- Synonyms and Speak, Talk. See speak, v. i.
- To utter; articulate; enunciate.
- To express in words; make known orally; tell: as, to talk treason; to talk common sense.
- To discourse about; speak of; discuss: as, to talk philosophy; to talk shop.
- To use as a spoken language; express one's self orally in: as, to talk French or German.
- To bring, send, induce, influence, or otherwise affect by speech: used in many phrases: as, to talk one into compliance; to talk one's tongue weary.
- To pass or spend in talking: with away: as, to talk away an evening.
- To go over in conversation; review; discuss.
- n. Discourse; speech; especially, the familiar oral intercourse of two or more persons; conversation.
- n. Report; rumor; gossip.
- n. A subject or occasion of talk, especially of gossip; a theme.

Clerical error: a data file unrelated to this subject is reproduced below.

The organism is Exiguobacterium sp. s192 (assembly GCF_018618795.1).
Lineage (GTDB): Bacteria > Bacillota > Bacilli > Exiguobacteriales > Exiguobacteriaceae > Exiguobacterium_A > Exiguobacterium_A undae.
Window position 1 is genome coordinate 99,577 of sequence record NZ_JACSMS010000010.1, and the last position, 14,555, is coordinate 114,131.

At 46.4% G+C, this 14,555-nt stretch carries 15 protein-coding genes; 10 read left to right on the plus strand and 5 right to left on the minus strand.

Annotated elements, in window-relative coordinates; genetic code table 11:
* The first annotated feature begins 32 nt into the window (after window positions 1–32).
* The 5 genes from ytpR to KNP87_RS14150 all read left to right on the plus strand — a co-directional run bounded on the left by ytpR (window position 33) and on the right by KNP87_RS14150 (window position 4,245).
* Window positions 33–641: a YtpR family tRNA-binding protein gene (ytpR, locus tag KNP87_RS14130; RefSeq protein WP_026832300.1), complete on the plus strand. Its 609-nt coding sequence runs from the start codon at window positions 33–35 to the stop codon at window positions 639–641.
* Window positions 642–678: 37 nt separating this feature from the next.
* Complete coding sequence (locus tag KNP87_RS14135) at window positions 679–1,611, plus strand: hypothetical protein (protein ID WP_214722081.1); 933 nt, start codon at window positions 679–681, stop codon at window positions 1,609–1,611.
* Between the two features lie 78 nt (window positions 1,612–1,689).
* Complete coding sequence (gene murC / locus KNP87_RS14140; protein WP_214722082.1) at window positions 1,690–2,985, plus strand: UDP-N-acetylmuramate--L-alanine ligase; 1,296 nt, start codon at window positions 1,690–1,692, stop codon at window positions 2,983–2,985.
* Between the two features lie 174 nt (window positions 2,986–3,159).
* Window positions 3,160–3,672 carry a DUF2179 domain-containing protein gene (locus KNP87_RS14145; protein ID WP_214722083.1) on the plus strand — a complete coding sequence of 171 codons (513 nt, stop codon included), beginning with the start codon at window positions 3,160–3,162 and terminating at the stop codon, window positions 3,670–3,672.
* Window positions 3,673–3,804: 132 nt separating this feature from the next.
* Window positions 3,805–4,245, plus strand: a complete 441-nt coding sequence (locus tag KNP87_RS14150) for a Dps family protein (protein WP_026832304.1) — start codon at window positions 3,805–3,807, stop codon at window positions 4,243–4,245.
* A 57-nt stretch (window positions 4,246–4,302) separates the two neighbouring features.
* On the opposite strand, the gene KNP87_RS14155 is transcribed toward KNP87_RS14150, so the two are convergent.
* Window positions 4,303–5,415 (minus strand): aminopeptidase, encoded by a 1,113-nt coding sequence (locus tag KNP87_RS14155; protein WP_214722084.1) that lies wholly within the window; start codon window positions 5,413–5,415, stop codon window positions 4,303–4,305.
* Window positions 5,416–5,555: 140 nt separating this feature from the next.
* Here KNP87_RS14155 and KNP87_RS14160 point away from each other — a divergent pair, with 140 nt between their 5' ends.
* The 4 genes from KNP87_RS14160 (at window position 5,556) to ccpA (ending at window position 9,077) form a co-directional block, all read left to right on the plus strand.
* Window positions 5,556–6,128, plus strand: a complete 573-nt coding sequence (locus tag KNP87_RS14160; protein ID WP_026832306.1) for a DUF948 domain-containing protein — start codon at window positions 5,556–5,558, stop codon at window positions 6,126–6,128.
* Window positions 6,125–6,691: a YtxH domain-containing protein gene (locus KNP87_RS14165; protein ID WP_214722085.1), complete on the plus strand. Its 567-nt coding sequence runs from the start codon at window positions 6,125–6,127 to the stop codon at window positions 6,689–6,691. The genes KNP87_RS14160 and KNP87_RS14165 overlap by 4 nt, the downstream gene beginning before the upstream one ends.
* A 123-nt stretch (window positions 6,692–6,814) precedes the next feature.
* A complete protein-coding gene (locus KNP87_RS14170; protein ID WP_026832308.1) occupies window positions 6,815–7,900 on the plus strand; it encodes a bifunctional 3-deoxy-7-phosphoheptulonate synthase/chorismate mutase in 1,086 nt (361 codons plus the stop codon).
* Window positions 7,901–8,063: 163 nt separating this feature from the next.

- n. A more or less formal or public discussion conducted by a body of men, or by two opposing parties, concerning mattery of common interest; a negotiation; a conference; a palaver.
- n. Language; speech; lingo.
- n. An obsolete spelling of talc.
- n. A conversation or discussion.
- n. A lecture.
- n. A major topic of social discussion.
- n. Empty boasting, promises or claims.
- v. intransitive To communicate, usually by means of speech.
- v. transitive, informal To discuss.
- v. slang Confess, especially implicating others.
- v. Criticize someone for something of which one is guilty oneself.
- v. Gossip; create scandal.
GNU Webster's 1913
- v. To utter words; esp., to converse familiarly; to speak, as in familiar discourse, when two or more persons interchange thoughts.
- v. To confer; to reason; to consult.
- v. colloq. To prate; to speak impertinently.
- v. To speak freely; to use for conversing or communicating.
- v. To deliver in talking; to speak; to utter; to make a subject of conversation.
- v. To consume or spend in talking; -- often followed by
- v. To cause to be or become by talking.
- n. The act of talking; especially, familiar converse; mutual discourse; that which is uttered, especially in familiar conversation, or the mutual converse of two or more.